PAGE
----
For more information on the castle and its haunted cottage, read the full article
5. Have a run in with some truly creepy creatures.
Kirtland is stunningly quaint; a picture-perfect town. Its history is flawlessly preserved in the architecture of its oldest structures, and the community certainly has its own personality. However, some say the area is stalked by beings known as "Melon Heads." Their origin is said to trace back to a man named Dr. Crowe, a local who purportedly took in orphans and conducted terrible experiments on them to develop symptoms of hydrocephalus, or "water on the brain." Legends say the tortured and unloved children went mad and burned down the home. They retreated into the woods, now feral beasts, and there they stayed. Some still report seeing their deformed silhouettes.
Where could this local lore possibly have come from? Find out more in our
6. Learn the truth about the evolution of medical knowledge.
Knowledge comes from trial and error, and that leads into a haunting history when considered from the perspective of the medical field. The Dittrick Museum of Medical History has a vast collection of medical instruments that demonstrate exactly how our knowledge evolved and changed over human history. As you may imagine, some of their artifacts are downright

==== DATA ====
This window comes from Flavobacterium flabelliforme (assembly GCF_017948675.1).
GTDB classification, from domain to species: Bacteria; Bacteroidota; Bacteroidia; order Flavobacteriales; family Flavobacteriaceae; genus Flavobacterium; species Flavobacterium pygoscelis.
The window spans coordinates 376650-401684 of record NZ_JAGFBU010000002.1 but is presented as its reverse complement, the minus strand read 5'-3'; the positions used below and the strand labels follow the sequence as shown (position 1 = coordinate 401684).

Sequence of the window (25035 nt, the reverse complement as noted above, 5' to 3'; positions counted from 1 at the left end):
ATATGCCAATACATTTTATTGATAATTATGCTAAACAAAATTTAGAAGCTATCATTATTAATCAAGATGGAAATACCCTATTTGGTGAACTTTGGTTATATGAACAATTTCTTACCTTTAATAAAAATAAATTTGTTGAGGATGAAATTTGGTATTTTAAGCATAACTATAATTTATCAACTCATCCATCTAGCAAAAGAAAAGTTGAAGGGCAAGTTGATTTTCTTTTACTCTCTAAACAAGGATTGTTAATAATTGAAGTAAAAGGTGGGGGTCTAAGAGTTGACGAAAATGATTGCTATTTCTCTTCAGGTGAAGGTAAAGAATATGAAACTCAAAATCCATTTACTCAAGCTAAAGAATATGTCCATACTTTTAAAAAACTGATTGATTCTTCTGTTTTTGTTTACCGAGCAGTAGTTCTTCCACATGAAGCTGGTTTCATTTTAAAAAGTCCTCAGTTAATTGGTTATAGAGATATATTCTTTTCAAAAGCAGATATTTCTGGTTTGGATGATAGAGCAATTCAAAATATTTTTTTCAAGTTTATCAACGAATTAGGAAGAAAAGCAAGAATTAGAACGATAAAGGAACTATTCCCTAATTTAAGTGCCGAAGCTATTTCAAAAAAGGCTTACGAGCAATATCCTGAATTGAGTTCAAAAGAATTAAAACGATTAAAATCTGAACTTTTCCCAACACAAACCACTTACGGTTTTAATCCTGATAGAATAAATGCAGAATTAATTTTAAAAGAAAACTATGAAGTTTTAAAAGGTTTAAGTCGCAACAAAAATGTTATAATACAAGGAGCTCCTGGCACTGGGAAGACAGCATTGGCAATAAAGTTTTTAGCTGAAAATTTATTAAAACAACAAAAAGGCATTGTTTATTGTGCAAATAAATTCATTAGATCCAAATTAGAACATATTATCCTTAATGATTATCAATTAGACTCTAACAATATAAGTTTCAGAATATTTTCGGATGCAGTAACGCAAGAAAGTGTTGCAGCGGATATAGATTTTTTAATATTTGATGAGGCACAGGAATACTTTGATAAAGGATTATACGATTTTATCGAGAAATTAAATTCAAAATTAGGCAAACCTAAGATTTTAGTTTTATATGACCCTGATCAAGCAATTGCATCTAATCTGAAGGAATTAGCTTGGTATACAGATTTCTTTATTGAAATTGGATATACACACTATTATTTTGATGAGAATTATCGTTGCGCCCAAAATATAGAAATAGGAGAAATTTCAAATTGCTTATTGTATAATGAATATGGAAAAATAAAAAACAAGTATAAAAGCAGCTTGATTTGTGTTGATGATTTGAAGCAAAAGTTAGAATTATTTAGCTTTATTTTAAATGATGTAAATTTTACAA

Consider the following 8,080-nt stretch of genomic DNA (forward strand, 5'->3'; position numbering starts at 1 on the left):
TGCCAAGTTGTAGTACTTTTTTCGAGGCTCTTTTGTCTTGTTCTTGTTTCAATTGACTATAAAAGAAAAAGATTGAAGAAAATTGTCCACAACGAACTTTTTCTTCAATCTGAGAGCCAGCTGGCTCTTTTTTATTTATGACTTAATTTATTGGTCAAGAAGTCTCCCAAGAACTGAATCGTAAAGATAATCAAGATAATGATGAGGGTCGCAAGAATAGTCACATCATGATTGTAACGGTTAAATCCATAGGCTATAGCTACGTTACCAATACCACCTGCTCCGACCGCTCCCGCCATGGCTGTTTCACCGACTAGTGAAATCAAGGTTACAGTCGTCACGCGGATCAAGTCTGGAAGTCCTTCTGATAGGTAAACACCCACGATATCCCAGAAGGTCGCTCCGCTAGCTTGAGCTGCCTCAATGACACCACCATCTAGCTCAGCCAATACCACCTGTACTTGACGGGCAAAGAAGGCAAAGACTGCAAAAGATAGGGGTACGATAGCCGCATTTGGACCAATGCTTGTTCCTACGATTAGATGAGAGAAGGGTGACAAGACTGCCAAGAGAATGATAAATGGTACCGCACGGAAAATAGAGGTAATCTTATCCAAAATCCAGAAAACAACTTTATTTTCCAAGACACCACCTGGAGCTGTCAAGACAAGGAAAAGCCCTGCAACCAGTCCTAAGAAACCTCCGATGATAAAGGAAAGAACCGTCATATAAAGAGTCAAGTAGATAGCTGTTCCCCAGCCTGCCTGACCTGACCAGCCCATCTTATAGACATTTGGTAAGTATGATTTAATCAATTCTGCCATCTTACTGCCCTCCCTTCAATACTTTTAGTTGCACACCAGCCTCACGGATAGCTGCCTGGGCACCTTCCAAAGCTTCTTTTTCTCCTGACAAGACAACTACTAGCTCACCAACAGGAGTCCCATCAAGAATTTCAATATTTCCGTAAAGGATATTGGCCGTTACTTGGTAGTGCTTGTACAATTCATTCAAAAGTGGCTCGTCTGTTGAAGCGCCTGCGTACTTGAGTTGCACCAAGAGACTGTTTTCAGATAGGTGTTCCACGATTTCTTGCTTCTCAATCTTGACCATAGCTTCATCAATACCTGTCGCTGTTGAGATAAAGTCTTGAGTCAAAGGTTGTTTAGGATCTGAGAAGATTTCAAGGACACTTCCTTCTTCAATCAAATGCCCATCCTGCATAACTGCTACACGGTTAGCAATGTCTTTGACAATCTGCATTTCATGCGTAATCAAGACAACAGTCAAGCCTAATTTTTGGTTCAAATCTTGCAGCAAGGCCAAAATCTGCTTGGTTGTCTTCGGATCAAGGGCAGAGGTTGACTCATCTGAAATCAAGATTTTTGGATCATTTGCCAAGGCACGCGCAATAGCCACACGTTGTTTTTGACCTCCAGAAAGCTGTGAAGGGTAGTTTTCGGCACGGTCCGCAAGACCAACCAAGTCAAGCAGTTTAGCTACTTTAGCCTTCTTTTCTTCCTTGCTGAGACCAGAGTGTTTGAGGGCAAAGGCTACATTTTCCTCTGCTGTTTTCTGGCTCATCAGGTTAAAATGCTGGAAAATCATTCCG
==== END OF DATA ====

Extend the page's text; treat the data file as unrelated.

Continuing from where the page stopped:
, while others are delightfully bizarre.
For more information, check out our full article
7. Pay a visit to Chief Joc-O-Sot.
The final resting place of this Sauk Chief can be found in a 200-year-old cemetery across the street from Progressive Field. He had hoped to die where he was born in Minnesota, but he did not make it there. His spirit is upset over his burial in Cleveland, and some say he is bitter about the controversial Chief Wahoo. Not only did the chief's ghost break his own headstone, but he is also said to wander between the cemetery and the baseball stadium. For more on this local legend, read the full story
8. Visit a statue that cries black tears.
"The Angel of Death Victorious," colloquially known as the Haserot Angel, is a stunning statue marking the graves of Francis Haserot and his family members. The bronze has weathered in an unusual way that makes it appear as if the angel is crying black tears. Many find the statue unsettling, especially considering rumors that the surrounding grounds are haunted. For the full story, click
9. Get super close to a demon that's trapped in a box.
The Buckland Gallery of Witchcraft & Magick has one of the most unique collections in the world. Among its displays are ceremonial artifacts of the occult, pieces of artwork, knickknacks, and jewelry. This museum documents the history of modern witchcraft and the occult, and it is most likely the only place in the area where you can actually find a boxed up demon. For more information, read the full article
Cleveland and the surrounding community enjoy two centuries of intriguing history, but that long timeline has given locals the opportunity to shape and pass down local lore. Greater Cleveland is now rich with local legends and bizarre attractions, making it a pretty quirky community. Honestly, we Clevelanders wouldn’t have it any other way.
Ready to lighten up the mood? Get into the holiday spirit by checking out this brilliant
holiday event at the Botanical Garden.